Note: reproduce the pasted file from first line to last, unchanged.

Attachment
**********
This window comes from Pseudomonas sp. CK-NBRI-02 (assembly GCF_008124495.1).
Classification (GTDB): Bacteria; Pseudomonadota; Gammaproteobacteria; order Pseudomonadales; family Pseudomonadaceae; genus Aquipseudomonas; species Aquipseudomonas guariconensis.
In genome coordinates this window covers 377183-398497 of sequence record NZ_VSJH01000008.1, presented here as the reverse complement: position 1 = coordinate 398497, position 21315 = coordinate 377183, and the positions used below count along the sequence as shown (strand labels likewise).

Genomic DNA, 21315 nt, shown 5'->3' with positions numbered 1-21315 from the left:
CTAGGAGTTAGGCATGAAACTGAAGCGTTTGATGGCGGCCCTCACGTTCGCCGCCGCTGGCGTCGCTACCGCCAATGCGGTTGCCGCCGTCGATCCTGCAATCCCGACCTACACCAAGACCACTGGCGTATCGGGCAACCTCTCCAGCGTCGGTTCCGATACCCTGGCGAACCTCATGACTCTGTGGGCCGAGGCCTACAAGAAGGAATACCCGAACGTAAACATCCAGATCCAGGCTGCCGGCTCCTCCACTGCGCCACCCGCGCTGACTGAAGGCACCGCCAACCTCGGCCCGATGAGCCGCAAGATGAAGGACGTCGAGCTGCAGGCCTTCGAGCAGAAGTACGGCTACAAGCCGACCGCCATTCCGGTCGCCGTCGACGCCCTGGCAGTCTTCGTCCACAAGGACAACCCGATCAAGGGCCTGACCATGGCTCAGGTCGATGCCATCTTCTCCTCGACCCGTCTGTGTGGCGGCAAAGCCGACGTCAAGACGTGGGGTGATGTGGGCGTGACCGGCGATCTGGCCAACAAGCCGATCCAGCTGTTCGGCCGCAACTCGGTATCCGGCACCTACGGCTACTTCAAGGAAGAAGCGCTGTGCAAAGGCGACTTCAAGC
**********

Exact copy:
This window comes from Pseudomonas sp. CK-NBRI-02 (assembly GCF_008124495.1).
Classification (GTDB): Bacteria; Pseudomonadota; Gammaproteobacteria; order Pseudomonadales; family Pseudomonadaceae; genus Aquipseudomonas; species Aquipseudomonas guariconensis.
In genome coordinates this window covers 377183-398497 of sequence record NZ_VSJH01000008.1, presented here as the reverse complement: position 1 = coordinate 398497, position 21315 = coordinate 377183, and the positions used below count along the sequence as shown (strand labels likewise).

Genomic DNA, 21315 nt, shown 5'->3' with positions numbered 1-21315 from the left:
CTAGGAGTTAGGCATGAAACTGAAGCGTTTGATGGCGGCCCTCACGTTCGCCGCCGCTGGCGTCGCTACCGCCAATGCGGTTGCCGCCGTCGATCCTGCAATCCCGACCTACACCAAGACCACTGGCGTATCGGGCAACCTCTCCAGCGTCGGTTCCGATACCCTGGCGAACCTCATGACTCTGTGGGCCGAGGCCTACAAGAAGGAATACCCGAACGTAAACATCCAGATCCAGGCTGCCGGCTCCTCCACTGCGCCACCCGCGCTGACTGAAGGCACCGCCAACCTCGGCCCGATGAGCCGCAAGATGAAGGACGTCGAGCTGCAGGCCTTCGAGCAGAAGTACGGCTACAAGCCGACCGCCATTCCGGTCGCCGTCGACGCCCTGGCAGTCTTCGTCCACAAGGACAACCCGATCAAGGGCCTGACCATGGCTCAGGTCGATGCCATCTTCTCCTCGACCCGTCTGTGTGGCGGCAAAGCCGACGTCAAGACGTGGGGTGATGTGGGCGTGACCGGCGATCTGGCCAACAAGCCGATCCAGCTGTTCGGCCGCAACTCGGTATCCGGCACCTACGGCTACTTCAAGGAAGAAGCGCTGTGCAAAGGCGACTTCAAGC